By the time the market is in the distribution phase of the cycle, alarm bells have begun to ring. Returns start to level out and sellers begin to dominate. This phase is when we start to see chart patterns such as double tops and head and shoulders top patterns. The market stays stuck in a range, with short-term price movements to the upside and downside. Any time an upside occurs, it ignites hope in those still holding positions that the market may yet take off on another huge rally.
At this stage, if there is a systemic news event that is bad for the market (such as the collapse of Lehman Brothers in 2008), it can trigger a massive sell-off.

Mark-Down Phase

This stage is what drives many retail traders into mourning. By this time, those still holding positions would have incurred hefty losses after having bought high and being forced to sell low. Funny enough, when they sell, it is the smart money buyers who will buy the cheap assets off the battered retail money traders. What an irony!
For traders who want to benefit from cycles in the prediction market, they would need to monitor the markets to know when any of the four phases is at work. Cycles can last for a few weeks, months, or even years. Right now, the US markets are in a stage of mark-up, with markets being fed on stimulus money from the Fed Reserve. When will the next bubble occur? Will late 2021 be the time that the markets will enter a distribution phase?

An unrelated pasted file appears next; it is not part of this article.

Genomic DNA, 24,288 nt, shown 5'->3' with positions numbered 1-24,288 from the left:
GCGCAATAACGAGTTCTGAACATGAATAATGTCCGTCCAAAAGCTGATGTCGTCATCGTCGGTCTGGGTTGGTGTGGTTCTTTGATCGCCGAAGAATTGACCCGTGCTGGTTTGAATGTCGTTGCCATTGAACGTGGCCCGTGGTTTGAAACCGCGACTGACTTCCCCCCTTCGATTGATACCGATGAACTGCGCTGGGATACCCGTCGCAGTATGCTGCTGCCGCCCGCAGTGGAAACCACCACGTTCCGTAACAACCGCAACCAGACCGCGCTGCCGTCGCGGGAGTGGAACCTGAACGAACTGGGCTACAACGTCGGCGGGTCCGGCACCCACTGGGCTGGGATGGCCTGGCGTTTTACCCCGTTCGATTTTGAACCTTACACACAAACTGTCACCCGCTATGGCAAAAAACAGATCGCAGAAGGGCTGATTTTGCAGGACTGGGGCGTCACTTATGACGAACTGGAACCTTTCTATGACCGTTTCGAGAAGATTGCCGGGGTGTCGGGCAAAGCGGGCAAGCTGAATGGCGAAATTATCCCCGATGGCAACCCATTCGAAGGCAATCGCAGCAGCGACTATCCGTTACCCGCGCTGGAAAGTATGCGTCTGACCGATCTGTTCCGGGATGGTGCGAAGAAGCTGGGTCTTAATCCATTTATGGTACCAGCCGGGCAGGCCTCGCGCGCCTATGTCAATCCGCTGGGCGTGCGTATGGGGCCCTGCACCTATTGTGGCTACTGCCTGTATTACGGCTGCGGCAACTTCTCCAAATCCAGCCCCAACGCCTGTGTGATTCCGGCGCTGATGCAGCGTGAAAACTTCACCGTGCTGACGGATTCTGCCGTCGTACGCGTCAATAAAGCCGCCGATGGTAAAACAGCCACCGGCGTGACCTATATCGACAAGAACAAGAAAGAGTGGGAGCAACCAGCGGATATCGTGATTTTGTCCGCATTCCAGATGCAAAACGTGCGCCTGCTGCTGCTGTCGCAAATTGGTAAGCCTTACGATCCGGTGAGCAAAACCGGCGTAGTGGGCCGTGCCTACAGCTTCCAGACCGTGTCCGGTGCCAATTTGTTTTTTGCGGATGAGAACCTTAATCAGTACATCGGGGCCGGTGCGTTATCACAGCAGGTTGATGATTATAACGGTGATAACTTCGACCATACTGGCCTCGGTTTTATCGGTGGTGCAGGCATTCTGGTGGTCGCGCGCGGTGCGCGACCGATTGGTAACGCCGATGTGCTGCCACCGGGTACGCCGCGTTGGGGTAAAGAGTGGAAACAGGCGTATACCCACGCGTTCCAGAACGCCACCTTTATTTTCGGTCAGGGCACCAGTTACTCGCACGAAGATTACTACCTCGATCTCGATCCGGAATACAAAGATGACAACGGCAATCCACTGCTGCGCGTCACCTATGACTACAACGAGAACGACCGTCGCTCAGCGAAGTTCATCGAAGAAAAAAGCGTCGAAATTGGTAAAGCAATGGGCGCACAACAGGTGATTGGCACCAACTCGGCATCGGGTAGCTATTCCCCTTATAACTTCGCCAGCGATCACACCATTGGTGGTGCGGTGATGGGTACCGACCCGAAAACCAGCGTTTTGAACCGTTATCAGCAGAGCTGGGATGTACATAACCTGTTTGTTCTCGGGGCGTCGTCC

Furthermore, we also need to understand that different assets have varying cycle lengths.

The advantage of the prediction market is that it gives traders the opportunity to trade several assets, all of which have their own respective cycles. The key is to identify the opportunity to take positions like the smart money traders, buying at the accumulation phase when the rest of the herd are not alive to the opportunity.
Analyzing cycles will require that the trader has access to historical charts. With these charts, the trader can lookout for opportunities where these smart-money contrarian trades can be initiated.